Who’s to Blame for Fake News? Follow the Money.

Who’s to blame for the regrettable fake news phenomenon? The Right? The Left? Google? Facebook?

Before we move on, however, let’s take a second to recognize the fact that fake news and manufactured hype aren’t new. Look no further than the National Enquirer and publications of that ilk. As it turns out, a large swath of the population are attracted to sensational headlines like moths to light, and have been for decades.

So what’s the catalyst? Programmatic advertising gets my vote. Defined very simply, programmatic advertising platforms provide one-stop shopping for digital ad buyers, enabling brands to place adverts across entire networks of websites.

Within the programmatic space are a subset of companies that aggregate web site inventory, effectively creating a network of unrelated and lower-tier websites and blogs against which they can sell ads. These are called ad exchanges, and while they make it easy for a brand to place ads, they also make it more difficult (if not impossible) to discern on which sites ads will be placed.

Stay with me, we are getting closer to solving this riddle.

A recent Wall Street Journal shed some light on the issue, in an article entitled, “Fake-News Sites Inadvertently Funded by Big Brands.”

(Emphasis mine.)

Inadvertently? Really?

Now, I’m not suggesting for a nanosecond that big brand marketers have any desire whatsoever to associate their companies with fake news.

Nonetheless, it’s happening. How is this possible?

 “We don’t even get passed the name of the publisher” where an ad will appear, said Adam Berke, president of AdRoll Inc., which helps advertisers like LendingClub Corp. and Air New Zealand place ads online. He said AdRoll finds ad space on websites through several partners and doesn’t have the resources to vet websites. – “Fake-News Sites Inadvertently Funded by Big Brands,” The Wall Street Journal, Dec. 8 2016

Now you see the problem, right?

Somewhere along the line, someone was OK with deploying a digital campaign against an undefined network of websites, using a vendor they trust but of whom they don’t ask tough questions. One thing leads to another, and the operator of spurious news sites makes a healthy deposit.

This is the end of the money trail, but somehow, this isn’t a satisfying or complete answer to the problem. We’re wasting energy pointing fingers at each other, sloppy journalism, social networks and search engines. The root cause is a dearth of critical thinking  and a lack of rigor – on the part of both the ad buyers and the news consumers.

Instead of expending energy accusing ideological enemies, maybe we should get behind organizations like the Foundation for Critical Thinking instead, and try to solve the problem, rather than simply laying the blame at the feet of the loyal opposition.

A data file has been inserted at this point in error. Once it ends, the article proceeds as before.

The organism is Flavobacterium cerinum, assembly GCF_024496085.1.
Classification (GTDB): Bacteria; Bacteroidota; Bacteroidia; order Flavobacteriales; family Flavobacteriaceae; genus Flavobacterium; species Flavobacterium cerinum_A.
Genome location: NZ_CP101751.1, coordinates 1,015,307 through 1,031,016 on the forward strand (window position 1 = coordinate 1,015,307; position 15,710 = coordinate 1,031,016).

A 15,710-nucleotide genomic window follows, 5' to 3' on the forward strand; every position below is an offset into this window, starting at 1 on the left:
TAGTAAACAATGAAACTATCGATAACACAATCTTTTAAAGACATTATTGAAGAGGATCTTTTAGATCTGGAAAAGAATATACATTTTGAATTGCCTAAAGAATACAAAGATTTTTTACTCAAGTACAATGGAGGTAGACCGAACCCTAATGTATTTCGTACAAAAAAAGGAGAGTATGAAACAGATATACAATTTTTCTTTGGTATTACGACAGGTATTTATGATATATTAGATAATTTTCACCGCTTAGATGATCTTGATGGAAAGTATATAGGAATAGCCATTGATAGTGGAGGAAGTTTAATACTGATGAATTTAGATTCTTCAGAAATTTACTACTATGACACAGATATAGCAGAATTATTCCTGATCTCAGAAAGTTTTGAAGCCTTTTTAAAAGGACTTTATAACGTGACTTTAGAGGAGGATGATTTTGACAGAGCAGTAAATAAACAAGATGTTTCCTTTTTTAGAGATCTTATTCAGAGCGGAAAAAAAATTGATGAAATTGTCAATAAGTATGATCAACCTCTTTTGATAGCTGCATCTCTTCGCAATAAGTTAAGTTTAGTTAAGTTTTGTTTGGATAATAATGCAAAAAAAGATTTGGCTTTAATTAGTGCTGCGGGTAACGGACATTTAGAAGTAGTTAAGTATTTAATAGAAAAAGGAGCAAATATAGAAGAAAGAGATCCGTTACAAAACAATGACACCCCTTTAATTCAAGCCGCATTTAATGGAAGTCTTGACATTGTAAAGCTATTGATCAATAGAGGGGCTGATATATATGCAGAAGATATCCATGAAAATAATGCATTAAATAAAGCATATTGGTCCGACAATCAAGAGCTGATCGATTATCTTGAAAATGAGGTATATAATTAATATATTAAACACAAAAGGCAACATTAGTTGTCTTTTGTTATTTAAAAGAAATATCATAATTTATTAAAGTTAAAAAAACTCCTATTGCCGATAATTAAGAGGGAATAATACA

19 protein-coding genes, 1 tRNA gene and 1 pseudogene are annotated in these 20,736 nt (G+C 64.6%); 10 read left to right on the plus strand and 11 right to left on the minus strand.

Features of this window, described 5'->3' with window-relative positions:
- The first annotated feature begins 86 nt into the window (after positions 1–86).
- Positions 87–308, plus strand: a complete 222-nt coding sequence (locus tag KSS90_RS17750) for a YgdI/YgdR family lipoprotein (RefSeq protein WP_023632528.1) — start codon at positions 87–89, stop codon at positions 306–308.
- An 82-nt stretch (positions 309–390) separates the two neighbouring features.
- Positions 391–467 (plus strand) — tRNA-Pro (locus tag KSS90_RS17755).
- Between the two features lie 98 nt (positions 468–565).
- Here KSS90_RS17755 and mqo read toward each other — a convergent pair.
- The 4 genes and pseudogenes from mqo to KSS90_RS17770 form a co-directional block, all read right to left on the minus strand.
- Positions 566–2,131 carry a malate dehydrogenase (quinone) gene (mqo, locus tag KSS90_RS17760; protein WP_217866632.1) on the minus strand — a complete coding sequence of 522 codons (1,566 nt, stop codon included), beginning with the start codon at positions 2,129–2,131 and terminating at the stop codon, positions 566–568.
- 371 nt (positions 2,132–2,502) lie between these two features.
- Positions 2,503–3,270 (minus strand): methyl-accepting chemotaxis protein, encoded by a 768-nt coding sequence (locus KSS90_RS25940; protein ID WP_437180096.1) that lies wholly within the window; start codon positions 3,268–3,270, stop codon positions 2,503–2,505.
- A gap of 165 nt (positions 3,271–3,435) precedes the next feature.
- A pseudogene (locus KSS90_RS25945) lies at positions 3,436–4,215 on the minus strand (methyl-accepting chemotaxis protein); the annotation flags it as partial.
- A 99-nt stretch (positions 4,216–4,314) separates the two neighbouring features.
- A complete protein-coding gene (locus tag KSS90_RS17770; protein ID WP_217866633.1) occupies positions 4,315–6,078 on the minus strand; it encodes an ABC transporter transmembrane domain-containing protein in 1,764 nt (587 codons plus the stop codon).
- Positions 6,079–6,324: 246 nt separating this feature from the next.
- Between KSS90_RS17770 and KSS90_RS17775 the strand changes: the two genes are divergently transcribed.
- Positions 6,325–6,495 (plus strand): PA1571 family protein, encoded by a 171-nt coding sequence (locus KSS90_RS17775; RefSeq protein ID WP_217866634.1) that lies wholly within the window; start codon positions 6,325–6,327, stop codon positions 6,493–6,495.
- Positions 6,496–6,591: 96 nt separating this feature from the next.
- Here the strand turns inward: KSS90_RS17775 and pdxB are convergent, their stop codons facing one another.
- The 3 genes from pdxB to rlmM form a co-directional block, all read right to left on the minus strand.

Busting myths – like home field advantage – with data

aaeaaqaaaaaaaaexaaaajdniote1odfjltc1nzatndlmmi1iymrhltq0zmu4mzywodnkyqThe first week of college football is in the books, and it was a wild and woolly opener that combined expected blowouts with shocking upsets.  The early season is never predictable, but as we get deeper into the season, the playing field generally looks more even as teams meet their better-known conference rivals.

The podcasters and bloggers I follow make valiant efforts to make sense of these early season games, breaking down even the unlikeliest rivals and their rosters in exhaustive detail, and the discussion of home field advantage factors heavily into every prognosticator’s assessment. Home field advantage is one constant, it seems. One particular stadium has a loud crowd, another game requires a team to travel two time zones, and that place in Iowa City has a pink locker room.  Consensus seems to indicate these factors matter.

A pink locker room awaits visitors to the University of Iowa’s Kinnick Stadium

The data disagree. Home field advantage might be a constant, but it’s no accurate predictor of success.

According to an analysis done by the folks at DataOmaha, it turns out that home field advantage in college football is a myth. Teams are more increasingly likely to win on the road, and home field advantage has nearly evaporated.

Wait. What?

Yes. In the last two years, Power 5 teams won at home 50.8% of the time. In the Big10, the scales actually tip in favor of the road teams. What’s driving these trends?  A lot, it turns out, and you can dig into those details here (College Football’s Greatest Myth) if you’re so inclined.

This post really is about marketing

But this post isn’t about football. It’s about how easily we cling to our assumptions, even as the truth lurks among the data. It’s also about how important it is to start synthesizing and using the data that surrounds the brands we represent. As marketers, we just have to look, and one needn’t work for a huge brand with vast resources in order to use digital data to inform and improve how the brand goes to market.

In short, this is really about the death of the way things have always been done.

The truths unearthed in the data unearth may upset some apple carts. It’s hard for people to accept proof that a long-held assumption (such as home field advantage) simply no longer holds water. I hate to sound like a bureaucrat, but in my experience, embracing these new truths generally requires some stakeholder education.

So how do you help people let go?  Testing of new tactics is a good place to start. Create some controlled experiments or A/B tests against clear benchmarks, and see what happens.

Learn, and then adjust.

Here’s one example. I used to run social media and content for a former employer, and noticed significant differences in response rates between audiences on LinkedIn and Facebook.  At the time, most of the content we were producing was focused on cutting edge industry trends, and how early adopters and fast followers could capitalize on new technologies.